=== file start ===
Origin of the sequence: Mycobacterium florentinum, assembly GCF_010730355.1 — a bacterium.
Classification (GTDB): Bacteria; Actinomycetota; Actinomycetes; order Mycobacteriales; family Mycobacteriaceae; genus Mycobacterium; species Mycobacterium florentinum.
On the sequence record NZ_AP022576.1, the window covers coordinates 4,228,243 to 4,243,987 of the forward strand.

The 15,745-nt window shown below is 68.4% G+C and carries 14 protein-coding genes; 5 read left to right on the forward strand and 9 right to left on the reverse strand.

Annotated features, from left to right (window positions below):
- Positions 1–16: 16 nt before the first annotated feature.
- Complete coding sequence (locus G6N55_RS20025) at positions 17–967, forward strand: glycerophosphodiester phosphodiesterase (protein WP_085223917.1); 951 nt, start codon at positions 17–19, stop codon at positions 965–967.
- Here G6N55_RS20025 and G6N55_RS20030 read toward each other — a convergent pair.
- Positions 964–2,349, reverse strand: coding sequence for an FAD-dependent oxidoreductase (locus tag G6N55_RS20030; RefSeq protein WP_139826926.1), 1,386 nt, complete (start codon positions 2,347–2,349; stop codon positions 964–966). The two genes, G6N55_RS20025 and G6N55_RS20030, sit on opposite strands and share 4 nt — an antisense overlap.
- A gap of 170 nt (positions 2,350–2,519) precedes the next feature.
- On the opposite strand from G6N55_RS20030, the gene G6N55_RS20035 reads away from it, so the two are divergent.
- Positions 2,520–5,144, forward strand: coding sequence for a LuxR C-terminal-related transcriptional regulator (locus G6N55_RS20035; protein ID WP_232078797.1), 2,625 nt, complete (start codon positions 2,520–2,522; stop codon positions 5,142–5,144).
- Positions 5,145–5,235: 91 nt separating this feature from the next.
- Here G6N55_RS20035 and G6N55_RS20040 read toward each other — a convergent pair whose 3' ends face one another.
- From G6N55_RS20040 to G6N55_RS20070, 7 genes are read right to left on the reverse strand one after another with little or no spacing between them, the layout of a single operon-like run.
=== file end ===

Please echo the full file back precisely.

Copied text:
Origin of the sequence: Mycobacterium florentinum, assembly GCF_010730355.1 — a bacterium.
Classification (GTDB): Bacteria; Actinomycetota; Actinomycetes; order Mycobacteriales; family Mycobacteriaceae; genus Mycobacterium; species Mycobacterium florentinum.
On the sequence record NZ_AP022576.1, the window covers coordinates 4,228,243 to 4,243,987 of the forward strand.

The 15,745-nt window shown below is 68.4% G+C and carries 14 protein-coding genes; 5 read left to right on the forward strand and 9 right to left on the reverse strand.

Annotated features, from left to right (window positions below):
- Positions 1–16: 16 nt before the first annotated feature.
- Complete coding sequence (locus G6N55_RS20025) at positions 17–967, forward strand: glycerophosphodiester phosphodiesterase (protein WP_085223917.1); 951 nt, start codon at positions 17–19, stop codon at positions 965–967.
- Here G6N55_RS20025 and G6N55_RS20030 read toward each other — a convergent pair.
- Positions 964–2,349, reverse strand: coding sequence for an FAD-dependent oxidoreductase (locus tag G6N55_RS20030; RefSeq protein WP_139826926.1), 1,386 nt, complete (start codon positions 2,347–2,349; stop codon positions 964–966). The two genes, G6N55_RS20025 and G6N55_RS20030, sit on opposite strands and share 4 nt — an antisense overlap.
- A gap of 170 nt (positions 2,350–2,519) precedes the next feature.
- On the opposite strand from G6N55_RS20030, the gene G6N55_RS20035 reads away from it, so the two are divergent.
- Positions 2,520–5,144, forward strand: coding sequence for a LuxR C-terminal-related transcriptional regulator (locus G6N55_RS20035; protein ID WP_232078797.1), 2,625 nt, complete (start codon positions 2,520–2,522; stop codon positions 5,142–5,144).
- Positions 5,145–5,235: 91 nt separating this feature from the next.
- Here G6N55_RS20035 and G6N55_RS20040 read toward each other — a convergent pair whose 3' ends face one another.
- From G6N55_RS20040 to G6N55_RS20070, 7 genes are read right to left on the reverse strand one after another with little or no spacing between them, the layout of a single operon-like run.